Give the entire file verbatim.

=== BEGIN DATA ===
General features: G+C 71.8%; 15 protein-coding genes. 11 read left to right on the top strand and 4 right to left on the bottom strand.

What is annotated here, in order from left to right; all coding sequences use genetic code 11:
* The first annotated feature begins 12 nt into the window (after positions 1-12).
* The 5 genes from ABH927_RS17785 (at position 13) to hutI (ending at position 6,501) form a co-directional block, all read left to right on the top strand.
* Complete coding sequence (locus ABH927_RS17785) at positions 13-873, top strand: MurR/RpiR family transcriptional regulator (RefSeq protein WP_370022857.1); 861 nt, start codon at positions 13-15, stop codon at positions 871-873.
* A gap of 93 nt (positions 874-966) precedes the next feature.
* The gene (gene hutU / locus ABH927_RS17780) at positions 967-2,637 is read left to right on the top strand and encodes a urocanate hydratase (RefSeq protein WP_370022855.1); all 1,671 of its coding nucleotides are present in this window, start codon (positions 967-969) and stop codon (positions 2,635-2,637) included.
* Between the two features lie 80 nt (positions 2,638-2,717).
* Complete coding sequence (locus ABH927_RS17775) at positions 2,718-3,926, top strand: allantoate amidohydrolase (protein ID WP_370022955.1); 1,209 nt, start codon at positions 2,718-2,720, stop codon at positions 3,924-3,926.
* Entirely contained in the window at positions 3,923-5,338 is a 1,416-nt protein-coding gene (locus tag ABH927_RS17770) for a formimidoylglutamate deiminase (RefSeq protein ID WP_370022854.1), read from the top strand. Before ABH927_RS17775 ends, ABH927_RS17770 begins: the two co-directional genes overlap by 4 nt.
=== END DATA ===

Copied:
General features: G+C 71.8%; 15 protein-coding genes. 11 read left to right on the top strand and 4 right to left on the bottom strand.

What is annotated here, in order from left to right; all coding sequences use genetic code 11:
* The first annotated feature begins 12 nt into the window (after positions 1-12).
* The 5 genes from ABH927_RS17785 (at position 13) to hutI (ending at position 6,501) form a co-directional block, all read left to right on the top strand.
* Complete coding sequence (locus ABH927_RS17785) at positions 13-873, top strand: MurR/RpiR family transcriptional regulator (RefSeq protein WP_370022857.1); 861 nt, start codon at positions 13-15, stop codon at positions 871-873.
* A gap of 93 nt (positions 874-966) precedes the next feature.
* The gene (gene hutU / locus ABH927_RS17780) at positions 967-2,637 is read left to right on the top strand and encodes a urocanate hydratase (RefSeq protein WP_370022855.1); all 1,671 of its coding nucleotides are present in this window, start codon (positions 967-969) and stop codon (positions 2,635-2,637) included.
* Between the two features lie 80 nt (positions 2,638-2,717).
* Complete coding sequence (locus ABH927_RS17775) at positions 2,718-3,926, top strand: allantoate amidohydrolase (protein ID WP_370022955.1); 1,209 nt, start codon at positions 2,718-2,720, stop codon at positions 3,924-3,926.
* Entirely contained in the window at positions 3,923-5,338 is a 1,416-nt protein-coding gene (locus tag ABH927_RS17770) for a formimidoylglutamate deiminase (RefSeq protein ID WP_370022854.1), read from the top strand. Before ABH927_RS17775 ends, ABH927_RS17770 begins: the two co-directional genes overlap by 4 nt.